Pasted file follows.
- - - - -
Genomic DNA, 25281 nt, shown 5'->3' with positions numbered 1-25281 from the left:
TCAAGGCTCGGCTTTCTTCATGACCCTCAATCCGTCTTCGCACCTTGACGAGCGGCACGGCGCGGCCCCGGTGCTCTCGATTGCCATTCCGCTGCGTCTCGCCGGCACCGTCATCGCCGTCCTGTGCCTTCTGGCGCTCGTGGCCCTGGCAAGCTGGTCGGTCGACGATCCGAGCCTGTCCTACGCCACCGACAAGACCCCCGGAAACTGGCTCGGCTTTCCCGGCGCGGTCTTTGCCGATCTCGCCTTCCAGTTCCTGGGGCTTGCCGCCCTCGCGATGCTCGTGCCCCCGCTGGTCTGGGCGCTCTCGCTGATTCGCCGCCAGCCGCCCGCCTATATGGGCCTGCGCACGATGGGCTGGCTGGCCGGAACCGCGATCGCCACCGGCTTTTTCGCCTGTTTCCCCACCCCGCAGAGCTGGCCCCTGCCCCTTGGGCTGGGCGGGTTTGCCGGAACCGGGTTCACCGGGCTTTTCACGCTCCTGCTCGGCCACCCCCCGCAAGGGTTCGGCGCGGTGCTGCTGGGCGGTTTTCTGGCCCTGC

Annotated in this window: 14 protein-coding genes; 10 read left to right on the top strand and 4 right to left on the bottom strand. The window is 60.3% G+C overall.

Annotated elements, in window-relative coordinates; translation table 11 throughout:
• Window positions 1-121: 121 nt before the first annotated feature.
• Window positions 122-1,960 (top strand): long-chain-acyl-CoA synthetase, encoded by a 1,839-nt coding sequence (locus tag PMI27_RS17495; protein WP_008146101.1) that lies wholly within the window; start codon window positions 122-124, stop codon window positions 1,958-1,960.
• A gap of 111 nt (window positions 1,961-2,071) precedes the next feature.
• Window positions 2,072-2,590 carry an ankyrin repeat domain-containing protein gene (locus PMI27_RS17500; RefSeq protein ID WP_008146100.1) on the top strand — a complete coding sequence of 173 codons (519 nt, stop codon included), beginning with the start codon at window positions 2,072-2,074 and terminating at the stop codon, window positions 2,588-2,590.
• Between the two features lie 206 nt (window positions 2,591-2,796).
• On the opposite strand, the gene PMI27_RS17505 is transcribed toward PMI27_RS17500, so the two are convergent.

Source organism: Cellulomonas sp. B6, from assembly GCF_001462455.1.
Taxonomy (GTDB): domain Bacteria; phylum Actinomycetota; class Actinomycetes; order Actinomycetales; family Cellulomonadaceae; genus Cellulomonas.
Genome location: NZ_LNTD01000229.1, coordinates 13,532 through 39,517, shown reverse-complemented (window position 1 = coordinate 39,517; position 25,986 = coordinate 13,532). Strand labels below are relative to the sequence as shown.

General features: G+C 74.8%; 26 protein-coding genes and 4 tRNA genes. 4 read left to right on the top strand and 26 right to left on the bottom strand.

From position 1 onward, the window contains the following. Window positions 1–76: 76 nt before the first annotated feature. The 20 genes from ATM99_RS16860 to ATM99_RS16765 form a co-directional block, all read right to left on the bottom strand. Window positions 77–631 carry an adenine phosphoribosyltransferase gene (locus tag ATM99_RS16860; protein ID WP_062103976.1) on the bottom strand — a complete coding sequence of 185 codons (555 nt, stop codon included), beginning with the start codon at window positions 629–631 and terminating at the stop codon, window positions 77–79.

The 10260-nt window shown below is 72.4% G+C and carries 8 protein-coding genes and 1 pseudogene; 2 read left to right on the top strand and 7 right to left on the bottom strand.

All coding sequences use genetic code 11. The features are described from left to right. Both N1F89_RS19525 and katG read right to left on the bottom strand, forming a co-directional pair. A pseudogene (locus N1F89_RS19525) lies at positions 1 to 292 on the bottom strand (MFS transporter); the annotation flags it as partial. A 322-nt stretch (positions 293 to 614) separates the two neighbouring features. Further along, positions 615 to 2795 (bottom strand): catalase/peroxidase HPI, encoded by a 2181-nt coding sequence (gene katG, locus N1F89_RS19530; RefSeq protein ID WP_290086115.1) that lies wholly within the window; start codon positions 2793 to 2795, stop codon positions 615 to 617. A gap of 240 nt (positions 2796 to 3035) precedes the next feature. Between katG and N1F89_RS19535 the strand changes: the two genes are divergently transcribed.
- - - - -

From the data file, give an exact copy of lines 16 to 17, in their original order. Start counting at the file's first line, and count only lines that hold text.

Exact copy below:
The 10260-nt window shown below is 72.4% G+C and carries 8 protein-coding genes and 1 pseudogene; 2 read left to right on the top strand and 7 right to left on the bottom strand.

All coding sequences use genetic code 11. The features are described from left to right. Both N1F89_RS19525 and katG read right to left on the bottom strand, forming a co-directional pair. A pseudogene (locus N1F89_RS19525) lies at positions 1 to 292 on the bottom strand (MFS transporter); the annotation flags it as partial. A 322-nt stretch (positions 293 to 614) separates the two neighbouring features. Further along, positions 615 to 2795 (bottom strand): catalase/peroxidase HPI, encoded by a 2181-nt coding sequence (gene katG, locus N1F89_RS19530; RefSeq protein ID WP_290086115.1) that lies wholly within the window; start codon positions 2793 to 2795, stop codon positions 615 to 617. A gap of 240 nt (positions 2796 to 3035) precedes the next feature. Between katG and N1F89_RS19535 the strand changes: the two genes are divergently transcribed.